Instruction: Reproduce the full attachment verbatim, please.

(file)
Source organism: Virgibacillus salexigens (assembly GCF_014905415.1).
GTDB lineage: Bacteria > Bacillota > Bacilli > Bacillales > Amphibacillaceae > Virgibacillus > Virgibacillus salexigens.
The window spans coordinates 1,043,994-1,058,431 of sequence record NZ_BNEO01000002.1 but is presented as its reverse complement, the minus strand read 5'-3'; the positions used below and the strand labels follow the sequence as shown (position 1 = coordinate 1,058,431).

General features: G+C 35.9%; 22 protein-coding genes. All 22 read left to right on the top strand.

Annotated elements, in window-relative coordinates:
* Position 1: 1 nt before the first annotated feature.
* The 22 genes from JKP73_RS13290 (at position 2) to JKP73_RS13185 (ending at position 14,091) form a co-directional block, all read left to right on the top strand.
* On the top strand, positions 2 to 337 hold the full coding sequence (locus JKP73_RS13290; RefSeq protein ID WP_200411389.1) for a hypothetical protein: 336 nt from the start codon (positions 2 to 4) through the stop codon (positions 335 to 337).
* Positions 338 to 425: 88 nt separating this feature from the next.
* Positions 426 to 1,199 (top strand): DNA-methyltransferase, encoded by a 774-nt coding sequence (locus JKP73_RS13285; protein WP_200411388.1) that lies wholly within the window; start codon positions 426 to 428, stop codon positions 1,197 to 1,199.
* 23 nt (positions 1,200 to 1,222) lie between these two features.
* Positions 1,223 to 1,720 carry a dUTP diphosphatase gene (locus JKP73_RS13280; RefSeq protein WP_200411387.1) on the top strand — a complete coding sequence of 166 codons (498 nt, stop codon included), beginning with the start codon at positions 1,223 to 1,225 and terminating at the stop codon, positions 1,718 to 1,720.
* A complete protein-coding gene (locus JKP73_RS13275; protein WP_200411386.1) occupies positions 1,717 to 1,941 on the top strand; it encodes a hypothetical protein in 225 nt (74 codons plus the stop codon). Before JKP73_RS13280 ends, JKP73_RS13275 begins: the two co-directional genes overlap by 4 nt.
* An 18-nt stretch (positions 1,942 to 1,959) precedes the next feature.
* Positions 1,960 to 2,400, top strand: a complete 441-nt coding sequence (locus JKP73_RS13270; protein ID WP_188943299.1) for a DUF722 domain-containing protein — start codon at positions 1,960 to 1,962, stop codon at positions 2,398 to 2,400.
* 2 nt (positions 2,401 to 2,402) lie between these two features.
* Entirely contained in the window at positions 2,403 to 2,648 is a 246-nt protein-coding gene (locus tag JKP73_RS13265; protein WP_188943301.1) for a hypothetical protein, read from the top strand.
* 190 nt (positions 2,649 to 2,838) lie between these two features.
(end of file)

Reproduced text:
Source organism: Virgibacillus salexigens (assembly GCF_014905415.1).
GTDB lineage: Bacteria > Bacillota > Bacilli > Bacillales > Amphibacillaceae > Virgibacillus > Virgibacillus salexigens.
The window spans coordinates 1,043,994-1,058,431 of sequence record NZ_BNEO01000002.1 but is presented as its reverse complement, the minus strand read 5'-3'; the positions used below and the strand labels follow the sequence as shown (position 1 = coordinate 1,058,431).

General features: G+C 35.9%; 22 protein-coding genes. All 22 read left to right on the top strand.

Annotated elements, in window-relative coordinates:
* Position 1: 1 nt before the first annotated feature.
* The 22 genes from JKP73_RS13290 (at position 2) to JKP73_RS13185 (ending at position 14,091) form a co-directional block, all read left to right on the top strand.
* On the top strand, positions 2 to 337 hold the full coding sequence (locus JKP73_RS13290; RefSeq protein ID WP_200411389.1) for a hypothetical protein: 336 nt from the start codon (positions 2 to 4) through the stop codon (positions 335 to 337).
* Positions 338 to 425: 88 nt separating this feature from the next.
* Positions 426 to 1,199 (top strand): DNA-methyltransferase, encoded by a 774-nt coding sequence (locus JKP73_RS13285; protein WP_200411388.1) that lies wholly within the window; start codon positions 426 to 428, stop codon positions 1,197 to 1,199.
* 23 nt (positions 1,200 to 1,222) lie between these two features.
* Positions 1,223 to 1,720 carry a dUTP diphosphatase gene (locus JKP73_RS13280; RefSeq protein WP_200411387.1) on the top strand — a complete coding sequence of 166 codons (498 nt, stop codon included), beginning with the start codon at positions 1,223 to 1,225 and terminating at the stop codon, positions 1,718 to 1,720.
* A complete protein-coding gene (locus JKP73_RS13275; protein WP_200411386.1) occupies positions 1,717 to 1,941 on the top strand; it encodes a hypothetical protein in 225 nt (74 codons plus the stop codon). Before JKP73_RS13280 ends, JKP73_RS13275 begins: the two co-directional genes overlap by 4 nt.
* An 18-nt stretch (positions 1,942 to 1,959) precedes the next feature.
* Positions 1,960 to 2,400, top strand: a complete 441-nt coding sequence (locus JKP73_RS13270; protein ID WP_188943299.1) for a DUF722 domain-containing protein — start codon at positions 1,960 to 1,962, stop codon at positions 2,398 to 2,400.
* 2 nt (positions 2,401 to 2,402) lie between these two features.
* Entirely contained in the window at positions 2,403 to 2,648 is a 246-nt protein-coding gene (locus tag JKP73_RS13265; protein WP_188943301.1) for a hypothetical protein, read from the top strand.
* 190 nt (positions 2,649 to 2,838) lie between these two features.